Finding my range

December 30, 2014 at 12:21 am | Posted in Uncategorized | Leave a comment

It was somebody else’s idea to do a Dartmoor bike-run session, and while they subsequently decided to swim-run instead (ewww, swimming), I decided it was an idea with legs. Cold ones, mainly.

I suppose it’s the sort of thing I ought to be doing more of, with next year’s Keswick tri including Newlands, Honister and Latrigg. I may work out some resolutions next week.

friends. Pony friends.

When I left Belstone I was slip-sliding upwards on the tarmac hill, not entirely sure how this would work out. As a runner on the moors I’ve always tried to avoid the tracks, so I’ve been crossing them rather than following them, and never really looking at them as potential cross-bike ideas.

As it happened, it was a bit brilliant. The coldest day of the year gave stony tracks layered with ice, and icy ones layered with stone. All rideable (apart from that carry bit), and quite a lot of it glideable. Instead of cracking ice being ominous, this time the excitement started whenever the cracking stopped and I silently slid.

The military track stops in the col by Yes Tor, and from there to High Wilhays it’s a scrappy patchwork of granite lumps and icy clumps. This took more work than anything, especially now I was being glared at by sticks and mapcases, and knowing that I couldn’t possibly fall off in front of the judgemental multitude. The answer in the end was to go faster, faster, with momentum and adrenaline being my friend.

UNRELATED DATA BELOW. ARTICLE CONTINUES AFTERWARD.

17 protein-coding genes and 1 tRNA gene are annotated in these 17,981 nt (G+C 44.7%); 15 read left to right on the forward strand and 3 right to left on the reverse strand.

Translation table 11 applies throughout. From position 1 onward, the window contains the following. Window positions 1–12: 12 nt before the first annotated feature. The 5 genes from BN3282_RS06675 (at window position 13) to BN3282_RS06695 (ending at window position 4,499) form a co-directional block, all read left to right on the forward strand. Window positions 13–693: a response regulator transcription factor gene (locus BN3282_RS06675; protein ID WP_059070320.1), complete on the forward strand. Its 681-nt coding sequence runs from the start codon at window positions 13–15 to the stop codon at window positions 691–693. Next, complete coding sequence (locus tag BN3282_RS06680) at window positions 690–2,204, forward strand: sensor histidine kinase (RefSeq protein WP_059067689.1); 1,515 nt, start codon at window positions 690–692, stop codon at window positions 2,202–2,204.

selfie

selfie

After stopping for a selfie (a shadow of my former self), downwards sort of accelerated the complexity that had previously been upwards. I did have a brief flirtation with being upside down (nobody saw), but the main issue was a pinch flat on a more-than-usually-hideously stony bit, bunny-hopping the granite drainage setts. Back wheel, so probably brought on by me eating too many Christmas pies (and I haven’t finished yet).

The whole thing slightly reminded me of a bad idea I once had when working at Wasdale Head in the late 80s, and I painfully wrestled my steel road bike up Styhead Pass. This time on the cross bike was how it should have been back then. Today might have been easier on a mountain bike. It wouldn’t have been such an adventure though.

Belstone Cleave

Belstone Cleave

Back at the car, there were decisions to be made. Cake and warmth? No. The temporary luxury of dry socks, and on for a run up Cosdon Beacon. First it’s a drop down into Belstone Cleave, which is the coldest place on the moor. And then some. Then up up up, on a good path that turned into a bad path and then no path, struggling through the tussocks long before I got the chance to struggle through the heather.

Walshes turned out to be a lot less grippy than cross tyres, which made life interesting on the straight-up-and-down navigation I’d gone for (saves reading the map). The weight of pies didn’t help either, where the thinner bits of ice stood on top of some startling-cold bogs.

from the top

from the top

Downhill was downhill, some blur and some slog, and back to the car for crossmass cake and for warming up that took until about now.

PS – re the title – check before you go.

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